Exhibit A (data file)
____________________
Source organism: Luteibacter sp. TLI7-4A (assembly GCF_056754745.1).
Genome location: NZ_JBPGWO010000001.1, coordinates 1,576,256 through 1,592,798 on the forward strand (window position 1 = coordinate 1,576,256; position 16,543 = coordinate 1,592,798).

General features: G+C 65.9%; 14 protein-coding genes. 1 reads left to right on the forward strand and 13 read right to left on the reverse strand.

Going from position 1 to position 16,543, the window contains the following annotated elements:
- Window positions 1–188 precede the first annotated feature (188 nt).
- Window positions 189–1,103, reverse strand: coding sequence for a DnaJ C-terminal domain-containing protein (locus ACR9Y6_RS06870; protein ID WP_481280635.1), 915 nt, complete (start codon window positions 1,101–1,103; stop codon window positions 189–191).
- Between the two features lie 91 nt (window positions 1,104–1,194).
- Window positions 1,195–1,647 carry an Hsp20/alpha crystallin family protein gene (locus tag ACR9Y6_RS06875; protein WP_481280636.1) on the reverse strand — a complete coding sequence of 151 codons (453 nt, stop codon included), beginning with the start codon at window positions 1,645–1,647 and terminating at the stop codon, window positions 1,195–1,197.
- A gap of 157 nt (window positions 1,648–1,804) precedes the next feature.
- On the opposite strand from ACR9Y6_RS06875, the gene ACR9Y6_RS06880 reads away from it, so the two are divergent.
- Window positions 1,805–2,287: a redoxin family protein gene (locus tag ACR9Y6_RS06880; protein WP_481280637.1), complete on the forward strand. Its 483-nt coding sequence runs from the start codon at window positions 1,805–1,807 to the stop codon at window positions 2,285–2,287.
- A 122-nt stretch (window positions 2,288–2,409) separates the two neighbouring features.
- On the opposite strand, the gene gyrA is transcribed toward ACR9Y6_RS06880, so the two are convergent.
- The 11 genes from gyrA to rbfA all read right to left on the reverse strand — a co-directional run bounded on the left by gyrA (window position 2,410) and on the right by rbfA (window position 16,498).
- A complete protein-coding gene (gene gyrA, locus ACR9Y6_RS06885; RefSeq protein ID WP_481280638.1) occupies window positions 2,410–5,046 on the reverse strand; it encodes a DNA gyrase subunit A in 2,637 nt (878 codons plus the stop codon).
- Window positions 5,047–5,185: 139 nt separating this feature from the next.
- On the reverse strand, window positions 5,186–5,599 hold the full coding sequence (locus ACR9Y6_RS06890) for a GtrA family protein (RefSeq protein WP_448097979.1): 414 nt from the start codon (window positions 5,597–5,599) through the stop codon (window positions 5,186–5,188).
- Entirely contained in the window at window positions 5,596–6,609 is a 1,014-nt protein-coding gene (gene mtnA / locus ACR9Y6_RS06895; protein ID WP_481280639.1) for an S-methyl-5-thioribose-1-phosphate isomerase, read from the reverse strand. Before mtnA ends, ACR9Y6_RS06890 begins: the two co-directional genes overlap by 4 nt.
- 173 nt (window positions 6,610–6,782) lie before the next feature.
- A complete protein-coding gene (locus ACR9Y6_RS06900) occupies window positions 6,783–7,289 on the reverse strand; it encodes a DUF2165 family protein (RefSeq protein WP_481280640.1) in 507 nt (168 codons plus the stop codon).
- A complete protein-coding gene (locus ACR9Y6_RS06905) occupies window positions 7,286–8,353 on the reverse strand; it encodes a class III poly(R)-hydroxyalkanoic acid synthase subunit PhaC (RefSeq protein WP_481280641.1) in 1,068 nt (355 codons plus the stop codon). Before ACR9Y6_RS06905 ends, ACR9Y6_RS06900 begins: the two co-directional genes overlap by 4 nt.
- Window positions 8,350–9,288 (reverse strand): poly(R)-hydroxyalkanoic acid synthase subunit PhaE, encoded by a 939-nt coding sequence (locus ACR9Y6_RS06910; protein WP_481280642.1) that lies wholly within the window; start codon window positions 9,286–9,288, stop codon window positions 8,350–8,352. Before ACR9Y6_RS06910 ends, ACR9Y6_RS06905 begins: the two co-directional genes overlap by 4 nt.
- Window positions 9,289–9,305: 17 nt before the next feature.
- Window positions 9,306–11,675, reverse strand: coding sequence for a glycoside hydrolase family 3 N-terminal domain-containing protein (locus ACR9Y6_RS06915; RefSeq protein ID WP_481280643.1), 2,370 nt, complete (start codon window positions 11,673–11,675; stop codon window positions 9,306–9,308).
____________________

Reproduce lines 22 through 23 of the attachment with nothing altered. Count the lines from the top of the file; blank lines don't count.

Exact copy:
- Window positions 8,350–9,288 (reverse strand): poly(R)-hydroxyalkanoic acid synthase subunit PhaE, encoded by a 939-nt coding sequence (locus ACR9Y6_RS06910; protein WP_481280642.1) that lies wholly within the window; start codon window positions 9,286–9,288, stop codon window positions 8,350–8,352. Before ACR9Y6_RS06910 ends, ACR9Y6_RS06905 begins: the two co-directional genes overlap by 4 nt.
- Window positions 9,289–9,305: 17 nt before the next feature.